(Friend April 2003 suggestion # 5)
Several weeks before you teach "Easter Hosanna" (pp. 68–69), help an older child or adult leader learn the verses and invite them to Primary the week you teach the song.
Teach the Primary children the chorus first.
GAK 223, Triumphal Entry, to tell when the people cried "Hosanna" as the Savior entered the city.
GAK 316, Jesus Teaching in the Western Hemisphere, to help the children understand that people in the Western world also rejoiced when the Savior came to them.
Have the children read 3 Ne. 11:15–17 aloud.
As you sing the chorus of "Easter Hosanna," have the children touch their ears when they hear "Hosanna."
Ask what they noticed about the words (they are repeated). Ask them to listen again and touch their ears when they hear what is different in the repeated line (the melody and rhythm are different for "of the Most High God").
Have the children listen as the older child or adult sings the verses that tell the story of Jesus Christ's appearance to the Nephites. Have the entire Primary join in singing the chorus.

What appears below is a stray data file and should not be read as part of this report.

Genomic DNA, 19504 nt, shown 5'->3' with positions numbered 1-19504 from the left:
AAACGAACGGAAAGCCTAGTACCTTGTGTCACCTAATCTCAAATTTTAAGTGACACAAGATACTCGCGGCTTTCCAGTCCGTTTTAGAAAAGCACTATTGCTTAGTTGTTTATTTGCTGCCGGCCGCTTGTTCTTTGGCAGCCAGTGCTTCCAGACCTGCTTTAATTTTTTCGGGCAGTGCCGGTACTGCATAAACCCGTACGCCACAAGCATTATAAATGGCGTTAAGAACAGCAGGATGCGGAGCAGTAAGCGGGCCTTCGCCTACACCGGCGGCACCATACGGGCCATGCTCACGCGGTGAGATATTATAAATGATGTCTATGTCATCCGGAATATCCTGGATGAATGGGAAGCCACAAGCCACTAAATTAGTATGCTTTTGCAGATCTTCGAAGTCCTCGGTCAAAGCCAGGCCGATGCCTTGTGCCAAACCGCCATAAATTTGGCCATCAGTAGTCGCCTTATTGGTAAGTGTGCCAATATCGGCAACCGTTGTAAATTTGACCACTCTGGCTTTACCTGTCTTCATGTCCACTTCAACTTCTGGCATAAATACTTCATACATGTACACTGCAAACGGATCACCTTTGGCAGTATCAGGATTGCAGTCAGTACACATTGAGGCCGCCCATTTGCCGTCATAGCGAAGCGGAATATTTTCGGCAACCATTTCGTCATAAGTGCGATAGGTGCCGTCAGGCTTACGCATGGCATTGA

To help the entire Primary learn the melody, on the
chalkboard, draw horizontal dashes to represent note placement (see TNGC,
"The prophecies of long" looks like ascending steps, and "ago were now at" looks like descending steps. Draw dashes for the first two lines of the melody.
Invite the soloist to sing the first line, and have the children move their hands held horizontally to follow the direction of the dashes on the chalkboard. This is called pitch-level conducting. Invite all of the children to sing that line. Repeat this process with the second line. Point out that the melody is exactly the same for the two lines. Have the children sing the second line, then the first two lines. Repeat this entire process for the complete verse.
To provide a challenge for older children, invite an older class to sing the chorus at the same time the rest of the Primary sings the verses. They will need to pause before repeating the second "Hosanna" in order to come in with the second line at the right time.